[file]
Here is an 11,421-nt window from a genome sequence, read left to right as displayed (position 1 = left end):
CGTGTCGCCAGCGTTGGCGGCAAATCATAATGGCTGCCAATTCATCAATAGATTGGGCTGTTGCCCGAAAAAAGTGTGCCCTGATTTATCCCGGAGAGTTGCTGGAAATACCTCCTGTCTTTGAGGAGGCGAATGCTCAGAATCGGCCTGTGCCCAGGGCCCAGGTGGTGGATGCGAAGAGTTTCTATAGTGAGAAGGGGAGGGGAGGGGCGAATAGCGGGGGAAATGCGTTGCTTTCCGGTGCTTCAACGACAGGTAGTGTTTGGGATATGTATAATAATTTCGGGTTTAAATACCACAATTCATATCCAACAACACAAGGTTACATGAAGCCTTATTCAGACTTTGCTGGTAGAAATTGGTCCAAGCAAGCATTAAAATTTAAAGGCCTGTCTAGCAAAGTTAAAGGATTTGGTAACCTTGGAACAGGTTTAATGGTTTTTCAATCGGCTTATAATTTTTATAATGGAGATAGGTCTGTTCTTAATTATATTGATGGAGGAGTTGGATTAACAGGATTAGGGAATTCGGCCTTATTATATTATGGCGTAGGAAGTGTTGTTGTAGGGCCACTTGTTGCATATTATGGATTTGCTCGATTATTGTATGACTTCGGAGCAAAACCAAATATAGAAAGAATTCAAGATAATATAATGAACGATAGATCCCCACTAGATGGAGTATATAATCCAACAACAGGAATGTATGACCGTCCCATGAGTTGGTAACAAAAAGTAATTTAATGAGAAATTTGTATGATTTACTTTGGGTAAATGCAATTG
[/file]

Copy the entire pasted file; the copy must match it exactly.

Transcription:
Here is an 11,421-nt window from a genome sequence, read left to right as displayed (position 1 = left end):
CGTGTCGCCAGCGTTGGCGGCAAATCATAATGGCTGCCAATTCATCAATAGATTGGGCTGTTGCCCGAAAAAAGTGTGCCCTGATTTATCCCGGAGAGTTGCTGGAAATACCTCCTGTCTTTGAGGAGGCGAATGCTCAGAATCGGCCTGTGCCCAGGGCCCAGGTGGTGGATGCGAAGAGTTTCTATAGTGAGAAGGGGAGGGGAGGGGCGAATAGCGGGGGAAATGCGTTGCTTTCCGGTGCTTCAACGACAGGTAGTGTTTGGGATATGTATAATAATTTCGGGTTTAAATACCACAATTCATATCCAACAACACAAGGTTACATGAAGCCTTATTCAGACTTTGCTGGTAGAAATTGGTCCAAGCAAGCATTAAAATTTAAAGGCCTGTCTAGCAAAGTTAAAGGATTTGGTAACCTTGGAACAGGTTTAATGGTTTTTCAATCGGCTTATAATTTTTATAATGGAGATAGGTCTGTTCTTAATTATATTGATGGAGGAGTTGGATTAACAGGATTAGGGAATTCGGCCTTATTATATTATGGCGTAGGAAGTGTTGTTGTAGGGCCACTTGTTGCATATTATGGATTTGCTCGATTATTGTATGACTTCGGAGCAAAACCAAATATAGAAAGAATTCAAGATAATATAATGAACGATAGATCCCCACTAGATGGAGTATATAATCCAACAACAGGAATGTATGACCGTCCCATGAGTTGGTAACAAAAAGTAATTTAATGAGAAATTTGTATGATTTACTTTGGGTAAATGCAATTG